“Main Line Health breast cancer nurse navigators have always been by a patient’s side throughout testing, diagnosis and treatment, and they came up with innovative ways to continue this support, which was needed more than ever,” Walker said.

The study, “COVID-19 Pandemic: Changes in Care for a Community Academic Breast Center and Patient Perception of Those Changes,” is in the September issue of Annals of Surgical Oncology.

About Lankenau Institute for Medical Research

Lankenau Institute for Medical Research (LIMR) is a nonprofit biomedical research institute located on the campus of Lankenau Medical Center and is part of Main Line Health. Founded in 1927, LIMR’s mission is to improve human health and well-being. Faculty and staff are devoted to advancing innovative new approaches to formidable medical challenges, including cancer, cardiovascular disease, gastrointestinal disorders and autoimmune diseases, such as diabetes and arthritis. LIMR’s principal investigators conduct basic, preclinical and translational research, using their findings to explore ways to improve disease detection, diagnosis, treatment and prevention. They are committed to extending the boundaries of human health through technology transfer and training of the next generation of scientists and physicians.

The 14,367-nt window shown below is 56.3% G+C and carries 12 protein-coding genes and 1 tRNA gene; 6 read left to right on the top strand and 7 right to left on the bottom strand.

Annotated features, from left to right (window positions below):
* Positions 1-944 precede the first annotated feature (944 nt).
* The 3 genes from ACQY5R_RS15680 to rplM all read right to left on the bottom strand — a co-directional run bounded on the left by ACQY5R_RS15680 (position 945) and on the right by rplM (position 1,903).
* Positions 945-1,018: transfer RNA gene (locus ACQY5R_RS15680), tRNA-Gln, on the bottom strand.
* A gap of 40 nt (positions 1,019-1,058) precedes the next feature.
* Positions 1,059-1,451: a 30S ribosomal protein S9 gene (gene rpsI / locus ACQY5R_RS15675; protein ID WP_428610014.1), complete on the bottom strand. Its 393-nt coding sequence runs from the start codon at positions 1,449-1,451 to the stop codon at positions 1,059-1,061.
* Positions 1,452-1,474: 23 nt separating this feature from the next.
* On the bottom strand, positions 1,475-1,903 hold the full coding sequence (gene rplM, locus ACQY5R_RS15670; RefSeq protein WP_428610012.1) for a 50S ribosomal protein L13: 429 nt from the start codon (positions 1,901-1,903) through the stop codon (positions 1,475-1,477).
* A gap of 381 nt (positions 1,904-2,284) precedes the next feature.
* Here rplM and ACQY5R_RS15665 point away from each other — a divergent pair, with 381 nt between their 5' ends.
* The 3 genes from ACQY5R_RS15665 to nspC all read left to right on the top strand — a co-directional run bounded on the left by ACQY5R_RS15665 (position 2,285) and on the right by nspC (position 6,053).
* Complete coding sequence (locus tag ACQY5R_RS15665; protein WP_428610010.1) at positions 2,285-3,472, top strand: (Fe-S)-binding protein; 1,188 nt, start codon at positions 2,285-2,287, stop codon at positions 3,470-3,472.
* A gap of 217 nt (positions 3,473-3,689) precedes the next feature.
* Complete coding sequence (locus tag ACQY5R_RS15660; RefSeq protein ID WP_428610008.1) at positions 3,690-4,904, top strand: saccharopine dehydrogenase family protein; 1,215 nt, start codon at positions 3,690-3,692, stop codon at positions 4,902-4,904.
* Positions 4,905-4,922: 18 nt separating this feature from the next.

About Main Line Health

Founded in 1985,Main Line Health is a not-for-profit health system serving portions of Philadelphia and its western suburbs. Main Line Health’s commitment—to deliver advanced medicine to treat and cure disease while also playing an important role in prevention and disease management as well as training physicians and other health care providers—reflects our intent to keep our community and ourselves well ahead. A team of more than 10,000 employees and 2,000 physicians care for patients throughout the Main Line Health system.

At Main Line Health’s core are four of the region’s most respected acute care hospitals—Lankenau Medical Center, Bryn Mawr Hospital, Paoli Hospital and Riddle Hospital—as well as one of the nation’s recognized facilities for rehabilitative medicine, Bryn Mawr Rehabilitation Hospital.

Main Line Health also includes Mirmont Treatment Center for drug and alcohol recovery; Main Line Health HomeCare & Hospice, which includes skilled home health care, hospice and home infusion services; Main Line Health Centers, primary and specialty care, lab and radiology, and other outpatient services located in Broomall, Collegeville, Concordville, Exton, King of Prussia and Newtown Square; Lankenau Institute for Medical Research, a biomedical research organization; and Main Line HealthCare,one of the region’s largest multispecialty physician networks.

Main Line Health is the recipient of numerous awards for quality care and service, including System Magnet® designation, the nation’s highest distinction for nursing excellence and the Mid-Atlantic Alliance for Performance Excellence (MAAPE) Excellence Award. Main Line Health is committed to creating an environment of diversity, respect and inclusion and has proudly embraced the American Hospital Association’s #123forEquity Pledge to Act to eliminate disparities in care. We are dedicated to advancing patient-centered care, education and research to help our community stay healthy.

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Samantha Krouse